If You Care About Kids and Families Present and Future, Read Today’s Paper

9 08 2009

It’s all about what we’re really teaching our kids, how we hurt them and ourselves even as we try to make their world better for them now, and them better for our world later . . .
Read the rest of this entry »





Schoolfolk Suffer From Reform Fatigue

30 07 2009

EDUCATION WEEK Commentary
By Mary Kennedy
July 28, 2009

There used to be a saying that if you were not part of the solution, you were part of the problem. The implication was that we all, collectively, were creating the problem, and that the solution required all of us to change together.

But in education, solutions are a big part of our problem. School people are swamped by a deluge of solutions. They suffer from reform fatigue.

. . .There have always been zealous education reformers, of course. But the number and variety of helpful ideas is now so great that the solutions themselves have become Read the rest of this entry »





Homeschool Freedom Fighting: It’s So Not About the UN

12 06 2009

Homeschool advocates, please, please educate yourselves first before you “defend” homeschooling freedom in the public square, lest you make our community’s thinking skills seem inadequate and thereby bolster the regulators’ case or the standardizers’ case or the social worker-teacher union-UN case.

UN headquarters in Manhattan

UN headquarters in Manhattan

I can see this summer’s bloggery heating up for some self-righteous blood-boiling already. (Heck, Spunky never cooled off from last summer!)

So before homeschooling advocacy devolves into another long hot one of “who do they think they are?” and “you’re not the boss of me!” not likely to impress the president, the US Ed Dept or the general public with our maturity and superior educational philosophy 😉 I suggest we do our own homework, not because anyone can make us but because that’s who we think we are.

Only then can we understand, much less craft and succeed with, higher order arguments for homeschool freedom like “Government of the Gaps” or The Ethics of Teaching and Training”.

And seriously, you can’t win if you don’t enter. Ranting about something that doesn’t address the criticism or concern being leveled at us, is worse than useless. To win you have to figure out what the other side’s offense is and then engage them in a match, play by the rules of that game if you hope to ever beat them at it.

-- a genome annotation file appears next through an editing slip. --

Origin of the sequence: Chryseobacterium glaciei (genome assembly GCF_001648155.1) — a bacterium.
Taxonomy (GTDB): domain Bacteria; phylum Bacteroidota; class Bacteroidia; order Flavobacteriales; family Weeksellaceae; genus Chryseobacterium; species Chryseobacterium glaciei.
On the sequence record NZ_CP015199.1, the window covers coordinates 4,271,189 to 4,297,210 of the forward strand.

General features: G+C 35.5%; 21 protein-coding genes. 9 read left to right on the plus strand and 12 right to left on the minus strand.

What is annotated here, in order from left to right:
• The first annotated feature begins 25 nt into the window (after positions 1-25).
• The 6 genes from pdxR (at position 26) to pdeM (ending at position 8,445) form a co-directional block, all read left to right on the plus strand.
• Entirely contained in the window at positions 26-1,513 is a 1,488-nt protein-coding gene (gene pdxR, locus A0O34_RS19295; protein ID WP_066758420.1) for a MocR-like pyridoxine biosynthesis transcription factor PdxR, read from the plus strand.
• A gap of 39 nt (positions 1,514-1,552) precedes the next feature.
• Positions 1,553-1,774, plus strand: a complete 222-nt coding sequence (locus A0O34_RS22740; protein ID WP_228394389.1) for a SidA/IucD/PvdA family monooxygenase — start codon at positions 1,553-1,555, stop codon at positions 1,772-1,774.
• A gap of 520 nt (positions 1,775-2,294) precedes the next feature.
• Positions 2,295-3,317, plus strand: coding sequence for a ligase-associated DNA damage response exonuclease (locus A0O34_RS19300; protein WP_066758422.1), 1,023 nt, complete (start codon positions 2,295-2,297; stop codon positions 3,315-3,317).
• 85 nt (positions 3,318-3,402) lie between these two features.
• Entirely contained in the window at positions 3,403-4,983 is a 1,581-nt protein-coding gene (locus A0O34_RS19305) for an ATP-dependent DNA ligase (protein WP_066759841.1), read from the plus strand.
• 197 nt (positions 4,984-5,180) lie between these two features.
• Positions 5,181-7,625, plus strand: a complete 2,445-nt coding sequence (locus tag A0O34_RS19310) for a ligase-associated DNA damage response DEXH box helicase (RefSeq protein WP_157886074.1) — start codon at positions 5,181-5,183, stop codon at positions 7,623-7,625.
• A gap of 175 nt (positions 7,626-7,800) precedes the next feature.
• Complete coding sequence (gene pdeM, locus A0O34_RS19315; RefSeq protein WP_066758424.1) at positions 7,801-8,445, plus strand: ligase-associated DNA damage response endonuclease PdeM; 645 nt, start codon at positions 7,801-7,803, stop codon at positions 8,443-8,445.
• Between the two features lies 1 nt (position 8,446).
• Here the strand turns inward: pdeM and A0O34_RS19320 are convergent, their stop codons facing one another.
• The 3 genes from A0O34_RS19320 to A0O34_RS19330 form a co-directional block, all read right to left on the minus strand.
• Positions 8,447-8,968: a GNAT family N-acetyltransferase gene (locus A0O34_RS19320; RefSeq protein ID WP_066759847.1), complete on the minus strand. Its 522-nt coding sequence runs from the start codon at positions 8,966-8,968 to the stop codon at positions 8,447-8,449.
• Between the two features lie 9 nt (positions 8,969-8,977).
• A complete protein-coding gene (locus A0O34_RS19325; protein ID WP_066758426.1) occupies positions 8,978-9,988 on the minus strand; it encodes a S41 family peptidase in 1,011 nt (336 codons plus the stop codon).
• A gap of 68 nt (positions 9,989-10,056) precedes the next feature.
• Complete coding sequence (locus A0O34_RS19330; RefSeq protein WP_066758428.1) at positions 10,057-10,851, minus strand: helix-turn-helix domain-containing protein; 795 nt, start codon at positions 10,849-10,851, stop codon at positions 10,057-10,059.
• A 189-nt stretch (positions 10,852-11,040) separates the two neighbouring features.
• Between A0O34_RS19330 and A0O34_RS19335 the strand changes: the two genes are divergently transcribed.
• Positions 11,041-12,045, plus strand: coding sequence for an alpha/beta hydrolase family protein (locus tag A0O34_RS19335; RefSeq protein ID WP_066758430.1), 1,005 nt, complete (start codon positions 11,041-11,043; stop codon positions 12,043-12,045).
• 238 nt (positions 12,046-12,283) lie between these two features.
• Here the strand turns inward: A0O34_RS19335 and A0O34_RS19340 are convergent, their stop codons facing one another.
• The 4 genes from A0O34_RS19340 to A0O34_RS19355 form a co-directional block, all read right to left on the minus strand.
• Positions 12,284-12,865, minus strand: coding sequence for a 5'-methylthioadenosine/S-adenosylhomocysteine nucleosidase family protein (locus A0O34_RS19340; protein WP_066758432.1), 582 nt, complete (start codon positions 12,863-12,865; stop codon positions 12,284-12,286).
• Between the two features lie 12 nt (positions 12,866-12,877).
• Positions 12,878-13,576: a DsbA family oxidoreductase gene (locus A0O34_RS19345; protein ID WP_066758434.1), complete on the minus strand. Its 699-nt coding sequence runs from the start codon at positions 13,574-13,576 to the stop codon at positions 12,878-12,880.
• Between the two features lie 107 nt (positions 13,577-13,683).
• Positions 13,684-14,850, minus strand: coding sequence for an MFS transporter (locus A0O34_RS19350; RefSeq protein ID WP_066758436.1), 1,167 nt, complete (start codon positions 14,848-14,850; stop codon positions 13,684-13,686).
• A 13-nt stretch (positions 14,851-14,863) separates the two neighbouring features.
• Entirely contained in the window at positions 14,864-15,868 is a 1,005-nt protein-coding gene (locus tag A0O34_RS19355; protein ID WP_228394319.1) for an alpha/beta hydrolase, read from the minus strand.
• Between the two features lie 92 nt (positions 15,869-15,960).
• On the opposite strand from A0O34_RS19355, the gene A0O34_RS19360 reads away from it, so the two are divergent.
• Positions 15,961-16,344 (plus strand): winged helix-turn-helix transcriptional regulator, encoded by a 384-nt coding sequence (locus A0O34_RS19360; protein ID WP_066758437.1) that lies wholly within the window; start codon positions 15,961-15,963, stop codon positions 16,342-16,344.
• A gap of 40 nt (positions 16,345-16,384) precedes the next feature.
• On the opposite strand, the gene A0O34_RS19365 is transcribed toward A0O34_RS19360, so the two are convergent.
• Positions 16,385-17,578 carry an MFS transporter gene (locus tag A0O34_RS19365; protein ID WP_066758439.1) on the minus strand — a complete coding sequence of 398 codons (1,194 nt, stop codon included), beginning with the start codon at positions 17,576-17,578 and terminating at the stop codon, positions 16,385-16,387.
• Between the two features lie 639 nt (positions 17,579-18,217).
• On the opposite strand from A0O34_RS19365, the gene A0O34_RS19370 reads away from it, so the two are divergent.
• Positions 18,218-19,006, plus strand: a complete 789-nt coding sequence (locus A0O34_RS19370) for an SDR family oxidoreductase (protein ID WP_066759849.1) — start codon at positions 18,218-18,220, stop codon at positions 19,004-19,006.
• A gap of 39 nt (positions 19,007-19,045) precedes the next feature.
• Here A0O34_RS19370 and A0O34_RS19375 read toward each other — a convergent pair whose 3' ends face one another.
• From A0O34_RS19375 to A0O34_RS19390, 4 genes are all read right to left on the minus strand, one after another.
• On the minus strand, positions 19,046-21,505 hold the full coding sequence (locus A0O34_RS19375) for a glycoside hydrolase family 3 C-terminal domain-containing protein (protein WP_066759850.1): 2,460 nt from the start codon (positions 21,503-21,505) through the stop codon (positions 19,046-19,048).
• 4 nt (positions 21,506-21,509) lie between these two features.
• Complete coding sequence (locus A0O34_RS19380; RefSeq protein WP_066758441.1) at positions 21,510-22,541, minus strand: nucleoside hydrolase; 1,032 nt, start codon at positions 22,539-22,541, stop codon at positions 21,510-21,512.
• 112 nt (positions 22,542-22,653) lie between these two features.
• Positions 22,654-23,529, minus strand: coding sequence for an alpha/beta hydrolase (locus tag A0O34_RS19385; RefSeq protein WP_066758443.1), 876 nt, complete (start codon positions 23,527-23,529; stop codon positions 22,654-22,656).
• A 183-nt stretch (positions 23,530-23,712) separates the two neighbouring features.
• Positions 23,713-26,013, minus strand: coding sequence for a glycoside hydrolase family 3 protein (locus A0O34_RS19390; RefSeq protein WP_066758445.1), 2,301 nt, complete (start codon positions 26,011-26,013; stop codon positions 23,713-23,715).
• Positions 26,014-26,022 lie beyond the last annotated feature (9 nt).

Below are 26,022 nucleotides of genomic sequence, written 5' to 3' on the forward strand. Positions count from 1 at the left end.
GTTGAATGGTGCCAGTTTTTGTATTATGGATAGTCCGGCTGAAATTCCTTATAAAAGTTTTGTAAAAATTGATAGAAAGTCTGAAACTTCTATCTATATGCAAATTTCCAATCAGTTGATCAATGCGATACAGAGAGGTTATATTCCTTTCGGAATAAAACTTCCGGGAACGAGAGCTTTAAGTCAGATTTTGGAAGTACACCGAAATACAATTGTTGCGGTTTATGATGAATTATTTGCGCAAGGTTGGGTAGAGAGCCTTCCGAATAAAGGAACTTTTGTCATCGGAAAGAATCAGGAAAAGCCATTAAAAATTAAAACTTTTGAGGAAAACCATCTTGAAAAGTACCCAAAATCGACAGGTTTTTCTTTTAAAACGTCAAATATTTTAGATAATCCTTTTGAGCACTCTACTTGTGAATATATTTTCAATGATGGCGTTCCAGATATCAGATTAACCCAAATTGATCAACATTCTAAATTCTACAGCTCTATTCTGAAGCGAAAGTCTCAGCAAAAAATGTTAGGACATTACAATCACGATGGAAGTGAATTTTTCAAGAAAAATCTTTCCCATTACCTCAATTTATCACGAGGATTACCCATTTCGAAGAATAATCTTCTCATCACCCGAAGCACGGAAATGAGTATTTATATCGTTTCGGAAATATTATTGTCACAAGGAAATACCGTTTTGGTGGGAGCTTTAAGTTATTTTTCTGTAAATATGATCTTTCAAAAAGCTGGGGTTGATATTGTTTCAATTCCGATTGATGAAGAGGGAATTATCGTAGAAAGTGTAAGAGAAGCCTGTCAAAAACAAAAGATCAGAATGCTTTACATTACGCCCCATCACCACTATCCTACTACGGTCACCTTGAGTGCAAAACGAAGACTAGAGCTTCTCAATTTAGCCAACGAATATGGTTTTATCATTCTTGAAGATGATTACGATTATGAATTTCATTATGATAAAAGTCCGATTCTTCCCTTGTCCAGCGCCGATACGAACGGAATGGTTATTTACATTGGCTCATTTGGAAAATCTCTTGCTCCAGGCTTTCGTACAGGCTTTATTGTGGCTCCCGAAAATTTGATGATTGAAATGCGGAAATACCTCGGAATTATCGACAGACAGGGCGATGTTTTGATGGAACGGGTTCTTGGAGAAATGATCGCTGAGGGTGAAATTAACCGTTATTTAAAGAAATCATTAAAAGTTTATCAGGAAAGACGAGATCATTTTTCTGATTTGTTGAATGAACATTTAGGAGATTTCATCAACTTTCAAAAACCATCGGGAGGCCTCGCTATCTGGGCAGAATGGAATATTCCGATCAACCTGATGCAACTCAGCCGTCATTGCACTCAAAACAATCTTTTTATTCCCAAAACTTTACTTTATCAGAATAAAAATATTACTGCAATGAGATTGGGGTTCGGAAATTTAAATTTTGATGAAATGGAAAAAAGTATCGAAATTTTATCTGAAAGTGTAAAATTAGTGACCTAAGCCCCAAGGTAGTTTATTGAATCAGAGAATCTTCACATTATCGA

For example, if we hope to win against academic arguments, what academic ammunition options can we make and learn to use at home? (That’s kinda the whole point of home education, right?) And we need to keep that power dry — it’s important that we recognize and resist lowest-common-denominator peer pressure among ourselves (not just our kids!) as well as the cynically unhealthful doses of outrage and hysteria packaged like cheap fast food from WND and HSLDA.

Particularly this summer as anti-government rhetoric and lone wolf lunatic violence is spiking in the news cycle, thinking homeschoolers should redouble our commitment as good citizens to carefully reason our way through collegial public concerns, and thereby prove we can resist both the temptation to conflate every conversation into religious war, and to drag it down to tea party soundbites about socialism and Hitler and dark suspicions that our fellow citizens and elected leaders are conspiring to strangle homeschool parents with the UN Convention on the Rights of the Child.

Those of us who can home-educate ourselves and our families with higher quality food for thought sources than those, will enjoy the abundant fruits of higher quality critical thought at home and still have plenty to share freely with the neighbors.